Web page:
Has our nation traded the rule of law for the rule of lawyers? Critics would say so. And this week’s Supreme Court rulings — most notably Friday's 5-4 decision on faux marriage — could be their Exhibit A.
Friday's ruling, stating that same-sex couples have a “right” to “marry” in all 50 states, went down precisely as critics had predicted — and feared. Justice Anthony Kennedy sided with the Court’s four most liberal judges — Elena Kagan, Sonya Sotomayor, Ruth Bader Ginsburg, and Stephen Breyer — in the promotion of faux marriage; he also wrote the majority opinion. Justices Antonin Scalia, John Roberts, Clarence Thomas, and Samuel Alito were on the opposing side, with each writing his own dissent.
Scalia was scathing in his denunciation of the majority opinion, calling the Court a “threat to American democracy,” characterizing its opinion as “lacking even a thin veneer of law,” and writing that it “is couched in a style that is as pretentious as its content is egotistic.” Chief Justice Roberts, known for his own activist lawyercraft in the Court’s infamous ObamaCare decisions, wrote that the “court is not a legislature. Whether same-sex marriage is a good idea should be of no concern to us." Roberts perhaps felt particularly strongly about today’s decision as he read a summary of his dissent from the bench, the first time he has done so during his almost decade-long tenure. And putting matters in no uncertain terms, he said to faux marriage advocates, “By all means celebrate today's decision.... But do not celebrate the Constitution. It had nothing to do with it."
What the decision did have to do with, as per Roberts’ allusion, were the five majority justices’ feelings on what is “good” for society. While marriage is clearly a state matter, Justice Kennedy dismissed this reality with an appeal to emotion, saying that the “cautious” approach was insufficient because, for same-sex couples “and their children the childhood years will pass all too soon.” Of course, many argue that being raised by a homosexual couple isn’t good for children, but, as a constitutional matter, this is as irrelevant as Kennedy’s judgment. The Constitution has no Good for Children Clause; such determinations are to be made by the people and expressed through their state representatives.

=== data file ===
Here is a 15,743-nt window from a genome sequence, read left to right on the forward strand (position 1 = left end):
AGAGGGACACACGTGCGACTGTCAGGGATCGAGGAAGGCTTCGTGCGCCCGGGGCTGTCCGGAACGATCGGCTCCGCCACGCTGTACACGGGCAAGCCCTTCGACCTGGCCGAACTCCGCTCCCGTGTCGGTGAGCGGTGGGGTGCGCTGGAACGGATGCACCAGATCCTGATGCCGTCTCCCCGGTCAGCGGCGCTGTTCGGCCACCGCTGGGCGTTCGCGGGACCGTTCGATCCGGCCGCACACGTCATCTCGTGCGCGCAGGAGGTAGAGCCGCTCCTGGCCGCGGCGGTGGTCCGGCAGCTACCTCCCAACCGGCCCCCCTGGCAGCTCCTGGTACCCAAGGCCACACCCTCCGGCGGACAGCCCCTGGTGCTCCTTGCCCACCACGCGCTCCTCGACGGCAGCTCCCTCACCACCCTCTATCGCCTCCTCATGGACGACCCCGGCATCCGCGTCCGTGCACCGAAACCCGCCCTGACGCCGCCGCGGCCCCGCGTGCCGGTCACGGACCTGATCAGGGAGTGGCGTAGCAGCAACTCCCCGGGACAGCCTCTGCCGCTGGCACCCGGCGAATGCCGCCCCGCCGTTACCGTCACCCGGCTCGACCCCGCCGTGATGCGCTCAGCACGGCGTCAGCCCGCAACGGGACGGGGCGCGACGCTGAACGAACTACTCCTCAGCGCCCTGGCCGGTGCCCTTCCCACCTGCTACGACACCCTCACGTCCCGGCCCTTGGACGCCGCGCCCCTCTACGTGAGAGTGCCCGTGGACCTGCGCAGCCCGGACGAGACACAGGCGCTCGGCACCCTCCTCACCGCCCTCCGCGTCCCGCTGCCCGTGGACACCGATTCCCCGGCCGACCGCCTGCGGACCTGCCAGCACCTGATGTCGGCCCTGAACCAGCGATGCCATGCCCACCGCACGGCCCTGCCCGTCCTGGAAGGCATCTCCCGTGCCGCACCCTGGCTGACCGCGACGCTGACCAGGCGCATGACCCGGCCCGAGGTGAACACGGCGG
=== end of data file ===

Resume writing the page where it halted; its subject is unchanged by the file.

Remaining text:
In the majority decision, which cites the Constitution’s due process clause, Kennedy continued with the emotional arguments. He wrote of same-sex couples, “Their hope is not to be condemned to live in loneliness, excluded from one of civilization’s oldest institutions. They ask for equal dignity in the eyes of the law. The Constitution grants them that right.” This actually gets at the consistently missed central point of the matter: What is this “oldest institution”? As I wrote in an April piece titled “Supreme Fallacy: Courts Have No Business Even Considering Marriage”:
What if someone told you that homosexuals already have the right to marry — meaning, they have a right enter into a conjugal union with a member of the opposite sex — as that’s what marriage is? Of course, faux-marriage advocates will protest and dispute this definition. This brings us to the universally ignored crux of the matter:
The marriage debate is not about rights.
It is about definitions.
After all, how can you decide if there’s a right to a thing unless you first determine what that thing is?
Are the courts supposed to say “There is a right to we know not what”?
The marriage debate cannot be about rights because no one — anywhere — disputes that all adult Americans have a right to “marry.” Some disagree, apparently, on what "marriage" is.
Yet if the courts aren’t going to use the definition operative in Western civilization (and beyond) for millennia, what are they supposed to do? Are a handful of judges qualified to redefine marriage?
Ironically, neither liberals nor conservatives help in this regard. Liberals might reject the time-tested marriage definition, but they never take pains to put forth their own hard, fast, unabashedly and consistently stated definition. One reason for this is interesting. Since definitions limit and exclude, to do so would render them guilty of precisely what they accuse traditionalists of: being exclusionary and discriminatory. They would lose their illusory high ground and a handy cudgel with which they hammer their opponents. So they want to have it both ways.
They want to claim, at least tacitly, that the right marriage definition is wrong while also refusing to tell anyone what definition is right.
But if they don’t know what definition is right, how can they be so sure the traditional one is wrong?
And how are conservatives culpable? Not only do they consistently fail to make the above points, but they actually accuse the Left of trying to “redefine” marriage. This gives them far too much credit because, again, they’ve made no real attempt at redefining marriage.
They are in the process of “undefining” it.
They do this by essentially saying that “marriage equality” means being allowed your own conception of marriage. And it’s again an example of wanting it both ways: